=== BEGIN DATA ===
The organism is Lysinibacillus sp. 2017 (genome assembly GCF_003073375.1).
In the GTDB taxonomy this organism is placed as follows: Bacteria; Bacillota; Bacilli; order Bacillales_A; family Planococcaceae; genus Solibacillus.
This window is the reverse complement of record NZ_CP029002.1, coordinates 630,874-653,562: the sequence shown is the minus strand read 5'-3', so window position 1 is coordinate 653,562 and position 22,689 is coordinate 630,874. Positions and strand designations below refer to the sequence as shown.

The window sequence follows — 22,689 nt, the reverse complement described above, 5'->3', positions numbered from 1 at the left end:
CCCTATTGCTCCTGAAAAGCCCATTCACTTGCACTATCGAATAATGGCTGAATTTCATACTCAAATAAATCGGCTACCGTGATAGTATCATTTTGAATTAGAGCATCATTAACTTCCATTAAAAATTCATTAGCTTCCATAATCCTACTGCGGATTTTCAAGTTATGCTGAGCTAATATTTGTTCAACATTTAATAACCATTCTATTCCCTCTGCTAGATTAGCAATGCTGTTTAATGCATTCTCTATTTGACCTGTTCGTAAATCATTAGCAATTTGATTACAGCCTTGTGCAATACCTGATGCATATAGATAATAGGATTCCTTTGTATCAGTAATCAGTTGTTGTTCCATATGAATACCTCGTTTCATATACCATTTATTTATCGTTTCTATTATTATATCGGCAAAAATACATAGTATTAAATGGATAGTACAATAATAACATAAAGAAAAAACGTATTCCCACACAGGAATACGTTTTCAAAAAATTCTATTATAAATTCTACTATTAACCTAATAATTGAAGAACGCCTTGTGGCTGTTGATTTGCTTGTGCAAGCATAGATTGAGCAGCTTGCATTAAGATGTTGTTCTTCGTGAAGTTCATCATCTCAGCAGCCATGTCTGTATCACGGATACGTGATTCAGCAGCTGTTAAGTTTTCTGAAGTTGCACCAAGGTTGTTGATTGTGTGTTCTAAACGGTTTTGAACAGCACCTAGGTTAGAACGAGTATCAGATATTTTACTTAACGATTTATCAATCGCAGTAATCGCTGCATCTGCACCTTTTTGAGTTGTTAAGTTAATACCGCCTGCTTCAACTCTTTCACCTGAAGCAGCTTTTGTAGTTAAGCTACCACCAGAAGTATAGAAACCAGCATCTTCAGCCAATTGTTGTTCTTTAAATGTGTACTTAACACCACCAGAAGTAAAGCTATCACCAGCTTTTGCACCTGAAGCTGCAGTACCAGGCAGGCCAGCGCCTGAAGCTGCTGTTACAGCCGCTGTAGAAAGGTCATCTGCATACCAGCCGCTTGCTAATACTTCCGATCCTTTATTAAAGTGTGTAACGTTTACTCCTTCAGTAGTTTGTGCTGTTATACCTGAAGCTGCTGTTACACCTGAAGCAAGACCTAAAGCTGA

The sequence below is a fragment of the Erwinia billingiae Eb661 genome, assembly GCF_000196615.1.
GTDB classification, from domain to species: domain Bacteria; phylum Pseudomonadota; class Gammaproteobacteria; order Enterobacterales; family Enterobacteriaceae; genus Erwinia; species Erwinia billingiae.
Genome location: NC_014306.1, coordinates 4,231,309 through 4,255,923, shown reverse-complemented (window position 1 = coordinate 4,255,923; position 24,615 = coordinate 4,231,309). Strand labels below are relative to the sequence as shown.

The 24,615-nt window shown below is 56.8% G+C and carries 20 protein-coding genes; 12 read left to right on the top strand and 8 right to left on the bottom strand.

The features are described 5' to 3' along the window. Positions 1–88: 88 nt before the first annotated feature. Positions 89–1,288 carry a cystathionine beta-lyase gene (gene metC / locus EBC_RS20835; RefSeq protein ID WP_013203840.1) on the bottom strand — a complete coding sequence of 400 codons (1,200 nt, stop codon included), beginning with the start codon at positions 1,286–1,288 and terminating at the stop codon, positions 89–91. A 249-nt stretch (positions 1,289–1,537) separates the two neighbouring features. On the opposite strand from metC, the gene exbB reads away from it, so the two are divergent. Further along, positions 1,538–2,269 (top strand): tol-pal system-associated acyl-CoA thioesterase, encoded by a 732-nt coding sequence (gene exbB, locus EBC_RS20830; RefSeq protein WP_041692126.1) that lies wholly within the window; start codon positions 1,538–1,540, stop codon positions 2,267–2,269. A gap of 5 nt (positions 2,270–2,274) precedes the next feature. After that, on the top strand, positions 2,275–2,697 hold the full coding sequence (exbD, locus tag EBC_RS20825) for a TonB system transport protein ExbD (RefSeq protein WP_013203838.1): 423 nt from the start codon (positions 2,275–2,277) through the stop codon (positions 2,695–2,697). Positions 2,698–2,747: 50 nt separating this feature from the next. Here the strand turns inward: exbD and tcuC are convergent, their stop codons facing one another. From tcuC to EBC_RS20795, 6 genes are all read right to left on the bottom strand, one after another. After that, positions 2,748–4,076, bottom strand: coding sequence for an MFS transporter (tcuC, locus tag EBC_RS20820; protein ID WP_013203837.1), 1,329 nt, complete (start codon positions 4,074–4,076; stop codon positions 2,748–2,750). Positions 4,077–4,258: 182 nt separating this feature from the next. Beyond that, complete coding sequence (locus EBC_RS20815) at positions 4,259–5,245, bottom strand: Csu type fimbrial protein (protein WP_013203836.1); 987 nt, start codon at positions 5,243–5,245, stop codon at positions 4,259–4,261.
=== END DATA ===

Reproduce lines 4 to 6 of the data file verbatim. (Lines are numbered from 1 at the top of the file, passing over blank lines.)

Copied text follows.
The window sequence follows — 22,689 nt, the reverse complement described above, 5'->3', positions numbered from 1 at the left end:
CCCTATTGCTCCTGAAAAGCCCATTCACTTGCACTATCGAATAATGGCTGAATTTCATACTCAAATAAATCGGCTACCGTGATAGTATCATTTTGAATTAGAGCATCATTAACTTCCATTAAAAATTCATTAGCTTCCATAATCCTACTGCGGATTTTCAAGTTATGCTGAGCTAATATTTGTTCAACATTTAATAACCATTCTATTCCCTCTGCTAGATTAGCAATGCTGTTTAATGCATTCTCTATTTGACCTGTTCGTAAATCATTAGCAATTTGATTACAGCCTTGTGCAATACCTGATGCATATAGATAATAGGATTCCTTTGTATCAGTAATCAGTTGTTGTTCCATATGAATACCTCGTTTCATATACCATTTATTTATCGTTTCTATTATTATATCGGCAAAAATACATAGTATTAAATGGATAGTACAATAATAACATAAAGAAAAAACGTATTCCCACACAGGAATACGTTTTCAAAAAATTCTATTATAAATTCTACTATTAACCTAATAATTGAAGAACGCCTTGTGGCTGTTGATTTGCTTGTGCAAGCATAGATTGAGCAGCTTGCATTAAGATGTTGTTCTTCGTGAAGTTCATCATCTCAGCAGCCATGTCTGTATCACGGATACGTGATTCAGCAGCTGTTAAGTTTTCTGAAGTTGCACCAAGGTTGTTGATTGTGTGTTCTAAACGGTTTTGAACAGCACCTAGGTTAGAACGAGTATCAGATATTTTACTTAACGATTTATCAATCGCAGTAATCGCTGCATCTGCACCTTTTTGAGTTGTTAAGTTAATACCGCCTGCTTCAACTCTTTCACCTGAAGCAGCTTTTGTAGTTAAGCTACCACCAGAAGTATAGAAACCAGCATCTTCAGCCAATTGTTGTTCTTTAAATGTGTACTTAACACCACCAGAAGTAAAGCTATCACCAGCTTTTGCACCTGAAGCTGCAGTACCAGGCAGGCCAGCGCCTGAAGCTGCTGTTACAGCCGCTGTAGAAAGGTCATCTGCATACCAGCCGCTTGCTAATACTTCCGATCCTTTATTAAAGTGTGTAACGTTTACTCCTTCAGTAGTTTGTGCTGTTATACCTGAAGCTGCTGTTACACCTGAAGCAAGACCTAAAGCTGA

The sequence below is a fragment of the Erwinia billingiae Eb661 genome, assembly GCF_000196615.1.